Recently, the Army and the Marine Corps developed a
replacement for the Unit One, called the "MOLLE Medic Bag." MOLLE is
an acronym for "Modular Lightweight Load Carrying Equipment" and is
often referred to as the "Mike Bag."
MOLLE (Mike) Bag, Surgical Instrument Set and Morphine
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The MOLLE Medic Bag system consists of a
backpack, with a
left detachable internal pockets, an
IV Bandoleer, and
8 external pouches. Four of the pouches can attach to the
backpack and 4 attach to the MOLLE vest.
The three great strengths of the MOLLE Medic Bag are:
Increased Capacity - May be configured for up to 1576
Increased Capability - Supplies for more advanced
levels of care.
Increased Flexibility - May be configured for specific
The three great challenges of the MOLLE Medic Bag are:
Increased Capacity - When configured for the full 1576
cubic inches, the MOLLE Medic Bag weighs about 27 pounds. This can
limit the mobility and endurance of the corpsman/medic, particularly
in hot weather.
Increased Capability - Not all standard medical
supplies are appropriate for all levels of corpsmen and medics.
Increased Flexibility - Command guidance is necessary
prior to each mission to assure appropriate bag configuration and
quantities of medical supplies.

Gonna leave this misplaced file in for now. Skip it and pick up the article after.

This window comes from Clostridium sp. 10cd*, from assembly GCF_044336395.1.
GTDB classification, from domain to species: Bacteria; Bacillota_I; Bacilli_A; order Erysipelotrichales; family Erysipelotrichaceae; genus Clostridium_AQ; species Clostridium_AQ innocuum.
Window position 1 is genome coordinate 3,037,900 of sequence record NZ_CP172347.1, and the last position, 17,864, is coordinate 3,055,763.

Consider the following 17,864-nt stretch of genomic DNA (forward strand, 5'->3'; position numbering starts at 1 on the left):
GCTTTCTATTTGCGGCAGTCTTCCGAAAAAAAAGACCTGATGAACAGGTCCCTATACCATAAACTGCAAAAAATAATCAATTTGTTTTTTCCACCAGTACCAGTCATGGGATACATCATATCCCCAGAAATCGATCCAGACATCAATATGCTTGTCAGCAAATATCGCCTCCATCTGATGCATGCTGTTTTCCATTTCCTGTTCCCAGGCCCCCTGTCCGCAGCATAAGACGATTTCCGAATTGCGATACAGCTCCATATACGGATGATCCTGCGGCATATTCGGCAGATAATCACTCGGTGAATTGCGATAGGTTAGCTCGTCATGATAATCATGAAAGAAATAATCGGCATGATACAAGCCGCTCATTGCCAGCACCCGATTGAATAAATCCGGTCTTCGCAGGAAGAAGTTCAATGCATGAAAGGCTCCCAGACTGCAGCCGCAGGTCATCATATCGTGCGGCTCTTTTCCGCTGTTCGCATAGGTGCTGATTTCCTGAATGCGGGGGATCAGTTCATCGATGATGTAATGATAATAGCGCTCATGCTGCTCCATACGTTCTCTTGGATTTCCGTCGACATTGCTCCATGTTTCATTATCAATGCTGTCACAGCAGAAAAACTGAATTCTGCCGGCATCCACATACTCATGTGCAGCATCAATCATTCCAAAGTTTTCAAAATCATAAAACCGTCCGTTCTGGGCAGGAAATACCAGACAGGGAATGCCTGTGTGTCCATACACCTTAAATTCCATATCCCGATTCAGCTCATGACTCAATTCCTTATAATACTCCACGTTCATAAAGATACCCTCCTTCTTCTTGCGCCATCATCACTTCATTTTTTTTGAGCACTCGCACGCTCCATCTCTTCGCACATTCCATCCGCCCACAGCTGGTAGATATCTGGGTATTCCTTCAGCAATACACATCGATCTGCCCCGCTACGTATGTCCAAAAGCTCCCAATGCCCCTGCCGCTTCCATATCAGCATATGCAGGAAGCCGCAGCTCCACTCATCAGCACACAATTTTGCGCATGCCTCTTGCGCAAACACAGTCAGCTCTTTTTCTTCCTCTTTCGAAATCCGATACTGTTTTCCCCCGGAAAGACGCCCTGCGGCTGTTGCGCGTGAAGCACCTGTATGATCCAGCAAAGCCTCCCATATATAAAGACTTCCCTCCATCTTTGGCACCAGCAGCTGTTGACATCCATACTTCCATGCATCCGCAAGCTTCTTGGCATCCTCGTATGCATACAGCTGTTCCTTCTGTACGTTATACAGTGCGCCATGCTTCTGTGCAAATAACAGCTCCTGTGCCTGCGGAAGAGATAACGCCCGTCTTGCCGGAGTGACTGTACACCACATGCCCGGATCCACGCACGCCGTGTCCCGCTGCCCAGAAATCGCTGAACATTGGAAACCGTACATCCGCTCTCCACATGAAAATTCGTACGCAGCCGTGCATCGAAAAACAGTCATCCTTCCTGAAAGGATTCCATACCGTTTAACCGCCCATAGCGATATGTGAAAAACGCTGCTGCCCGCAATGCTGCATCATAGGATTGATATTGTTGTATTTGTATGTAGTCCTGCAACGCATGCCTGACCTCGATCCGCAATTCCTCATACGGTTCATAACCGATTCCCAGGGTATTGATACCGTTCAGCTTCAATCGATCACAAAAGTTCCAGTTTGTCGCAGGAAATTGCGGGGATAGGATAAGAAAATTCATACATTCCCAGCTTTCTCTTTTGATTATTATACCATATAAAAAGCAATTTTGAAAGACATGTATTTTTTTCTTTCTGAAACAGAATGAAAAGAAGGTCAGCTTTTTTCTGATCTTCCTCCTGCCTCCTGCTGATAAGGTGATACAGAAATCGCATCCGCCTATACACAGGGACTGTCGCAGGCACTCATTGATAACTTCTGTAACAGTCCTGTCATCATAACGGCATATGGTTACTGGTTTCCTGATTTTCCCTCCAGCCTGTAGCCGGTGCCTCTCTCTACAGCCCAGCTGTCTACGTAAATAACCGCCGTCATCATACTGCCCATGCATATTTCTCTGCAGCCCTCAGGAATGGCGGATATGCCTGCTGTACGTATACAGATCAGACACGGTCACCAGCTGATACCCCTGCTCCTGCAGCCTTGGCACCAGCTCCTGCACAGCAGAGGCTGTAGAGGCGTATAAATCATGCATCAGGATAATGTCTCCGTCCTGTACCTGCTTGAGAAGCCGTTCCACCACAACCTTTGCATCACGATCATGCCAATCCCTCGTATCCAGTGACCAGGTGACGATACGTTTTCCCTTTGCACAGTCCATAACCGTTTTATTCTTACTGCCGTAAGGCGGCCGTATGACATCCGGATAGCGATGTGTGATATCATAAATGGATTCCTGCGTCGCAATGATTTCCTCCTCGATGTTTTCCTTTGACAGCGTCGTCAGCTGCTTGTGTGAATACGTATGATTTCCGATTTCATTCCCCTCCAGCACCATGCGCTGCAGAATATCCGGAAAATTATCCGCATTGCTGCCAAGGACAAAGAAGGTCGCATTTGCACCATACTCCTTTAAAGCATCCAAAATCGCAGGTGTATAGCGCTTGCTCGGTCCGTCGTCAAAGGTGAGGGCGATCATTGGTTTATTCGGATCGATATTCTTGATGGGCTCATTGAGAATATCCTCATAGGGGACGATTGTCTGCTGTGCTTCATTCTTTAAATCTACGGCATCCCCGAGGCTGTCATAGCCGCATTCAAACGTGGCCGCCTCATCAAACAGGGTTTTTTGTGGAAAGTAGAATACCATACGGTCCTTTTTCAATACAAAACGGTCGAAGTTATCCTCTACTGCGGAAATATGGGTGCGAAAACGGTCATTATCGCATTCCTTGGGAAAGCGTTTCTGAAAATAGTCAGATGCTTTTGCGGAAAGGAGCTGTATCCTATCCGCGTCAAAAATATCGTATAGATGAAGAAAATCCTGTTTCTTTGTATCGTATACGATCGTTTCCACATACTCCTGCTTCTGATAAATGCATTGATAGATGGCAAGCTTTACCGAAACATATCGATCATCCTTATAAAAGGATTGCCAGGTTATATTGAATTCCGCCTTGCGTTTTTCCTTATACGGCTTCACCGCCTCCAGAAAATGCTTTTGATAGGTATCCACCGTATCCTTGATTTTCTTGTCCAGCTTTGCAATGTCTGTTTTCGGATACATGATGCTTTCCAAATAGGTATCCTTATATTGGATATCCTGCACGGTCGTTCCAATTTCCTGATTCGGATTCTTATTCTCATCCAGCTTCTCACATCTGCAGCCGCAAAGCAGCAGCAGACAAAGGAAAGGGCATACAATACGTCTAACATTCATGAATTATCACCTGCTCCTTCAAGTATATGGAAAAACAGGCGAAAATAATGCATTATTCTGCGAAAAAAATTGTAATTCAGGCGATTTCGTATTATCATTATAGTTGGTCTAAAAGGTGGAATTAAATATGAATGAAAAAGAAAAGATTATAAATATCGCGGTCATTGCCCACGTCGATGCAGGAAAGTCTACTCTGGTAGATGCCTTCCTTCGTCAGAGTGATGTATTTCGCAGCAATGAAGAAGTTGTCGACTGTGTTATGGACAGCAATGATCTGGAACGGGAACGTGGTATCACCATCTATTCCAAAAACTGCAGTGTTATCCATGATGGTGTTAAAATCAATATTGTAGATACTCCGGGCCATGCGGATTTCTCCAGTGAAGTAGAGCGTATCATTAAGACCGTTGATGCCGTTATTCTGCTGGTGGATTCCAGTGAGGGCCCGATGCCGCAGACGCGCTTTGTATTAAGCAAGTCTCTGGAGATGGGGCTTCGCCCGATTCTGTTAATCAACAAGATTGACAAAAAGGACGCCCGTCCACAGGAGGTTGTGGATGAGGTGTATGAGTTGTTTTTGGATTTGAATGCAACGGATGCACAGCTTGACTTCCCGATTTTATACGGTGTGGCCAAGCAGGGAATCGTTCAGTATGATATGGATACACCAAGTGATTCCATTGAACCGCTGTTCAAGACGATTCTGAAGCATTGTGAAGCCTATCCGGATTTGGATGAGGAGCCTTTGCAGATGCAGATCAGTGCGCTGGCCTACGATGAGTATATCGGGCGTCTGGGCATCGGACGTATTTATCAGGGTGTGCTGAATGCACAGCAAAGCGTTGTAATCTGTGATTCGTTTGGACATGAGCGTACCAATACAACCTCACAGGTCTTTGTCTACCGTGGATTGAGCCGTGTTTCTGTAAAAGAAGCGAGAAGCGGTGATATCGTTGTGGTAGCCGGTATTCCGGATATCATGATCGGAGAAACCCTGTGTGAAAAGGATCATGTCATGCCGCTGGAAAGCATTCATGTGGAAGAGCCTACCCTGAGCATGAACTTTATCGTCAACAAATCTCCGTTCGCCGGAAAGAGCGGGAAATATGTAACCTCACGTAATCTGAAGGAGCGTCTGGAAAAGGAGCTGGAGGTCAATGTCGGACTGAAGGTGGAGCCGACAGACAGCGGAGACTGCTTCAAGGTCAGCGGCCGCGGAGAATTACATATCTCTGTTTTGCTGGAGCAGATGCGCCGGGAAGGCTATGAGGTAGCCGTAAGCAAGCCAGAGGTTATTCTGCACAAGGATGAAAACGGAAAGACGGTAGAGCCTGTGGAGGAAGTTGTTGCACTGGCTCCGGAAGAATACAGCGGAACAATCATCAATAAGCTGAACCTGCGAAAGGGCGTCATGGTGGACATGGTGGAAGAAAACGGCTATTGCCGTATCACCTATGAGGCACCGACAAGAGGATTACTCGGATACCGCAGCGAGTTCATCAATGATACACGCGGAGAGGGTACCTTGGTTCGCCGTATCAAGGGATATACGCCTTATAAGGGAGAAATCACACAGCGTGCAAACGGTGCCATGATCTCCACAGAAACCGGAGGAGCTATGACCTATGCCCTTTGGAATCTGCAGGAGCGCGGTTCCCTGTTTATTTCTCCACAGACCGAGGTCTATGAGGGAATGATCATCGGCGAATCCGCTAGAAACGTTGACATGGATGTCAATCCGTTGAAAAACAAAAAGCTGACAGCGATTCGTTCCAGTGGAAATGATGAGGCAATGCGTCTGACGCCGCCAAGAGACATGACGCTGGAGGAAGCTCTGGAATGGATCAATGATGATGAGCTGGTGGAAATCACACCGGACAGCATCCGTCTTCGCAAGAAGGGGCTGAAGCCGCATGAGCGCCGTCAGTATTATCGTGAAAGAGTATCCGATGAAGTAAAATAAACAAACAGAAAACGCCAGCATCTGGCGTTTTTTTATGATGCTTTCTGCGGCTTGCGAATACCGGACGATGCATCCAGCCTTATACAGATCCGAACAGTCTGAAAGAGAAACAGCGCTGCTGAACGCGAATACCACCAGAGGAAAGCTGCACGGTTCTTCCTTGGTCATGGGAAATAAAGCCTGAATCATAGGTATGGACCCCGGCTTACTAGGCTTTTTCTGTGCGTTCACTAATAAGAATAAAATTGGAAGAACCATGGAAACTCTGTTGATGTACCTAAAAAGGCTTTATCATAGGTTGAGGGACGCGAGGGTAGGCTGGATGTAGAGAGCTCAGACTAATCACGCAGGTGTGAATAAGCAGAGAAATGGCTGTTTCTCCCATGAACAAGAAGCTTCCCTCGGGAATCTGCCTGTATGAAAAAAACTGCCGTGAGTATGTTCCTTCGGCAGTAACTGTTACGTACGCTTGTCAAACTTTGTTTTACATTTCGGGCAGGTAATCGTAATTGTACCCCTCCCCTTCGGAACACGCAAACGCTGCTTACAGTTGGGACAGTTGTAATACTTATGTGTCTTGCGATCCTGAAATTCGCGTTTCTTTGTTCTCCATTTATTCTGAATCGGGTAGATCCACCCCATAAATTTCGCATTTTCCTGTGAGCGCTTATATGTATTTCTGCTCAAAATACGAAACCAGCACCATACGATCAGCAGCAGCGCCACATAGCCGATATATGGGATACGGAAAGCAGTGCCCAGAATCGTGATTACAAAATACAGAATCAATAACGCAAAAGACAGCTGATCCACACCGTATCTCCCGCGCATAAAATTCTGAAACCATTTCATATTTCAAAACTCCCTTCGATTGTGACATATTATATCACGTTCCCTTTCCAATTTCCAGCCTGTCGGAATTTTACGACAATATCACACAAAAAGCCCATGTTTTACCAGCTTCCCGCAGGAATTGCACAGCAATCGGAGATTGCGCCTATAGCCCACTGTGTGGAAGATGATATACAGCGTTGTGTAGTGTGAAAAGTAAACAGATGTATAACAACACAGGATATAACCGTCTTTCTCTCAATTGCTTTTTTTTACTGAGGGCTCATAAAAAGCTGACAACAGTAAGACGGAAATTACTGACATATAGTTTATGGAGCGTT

While there are nearly limitless ways of configuring the
MOLLE Medic Bag, one standard configuration involves identifying three
basic mission profiles: LIGHT, MEDIUM, AND HEAVY.
LIGHT MISSIONS (Vest
1-3 days duration
Light or no casualties expected
MEDEVAC readily available with fast response
Resupply readily available
Lightest Load (about 8 pounds)
Modest Medical Capability
MEDIUM MISSIONS (Vest
4-14 days duration
Up to moderate casualties expected
MEDEVAC availability more limited
Resupply more limited
Medium Load (about 18 pounds)
Moderate Medical Capability (IV's, Diagnostics)
HEAVY MISSIONS (Vest
>14 days duration
Up to heavy casualties expected
MEDEVAC availability limited or periodically
Resupply limited or unpredictable
Heavy Load (about 26 pounds)
Greatest Medical Capability (IV's, Diagnostics,
Quantity of supplies)
Using this model, the medical commander would first
determine the basic mission profile, then add additional components or
remove components from the basic load. For example, the MEDIUM MISSION
LOAD weighs about 18 pounds, but could be 3 pounds lighter if IV
capability is not needed at the corpsman/medic level.
HM1 (SW/FMF) LeRoy
Field Medical Service School
MCB, Camp Pendelton, CA
7 Feb 2000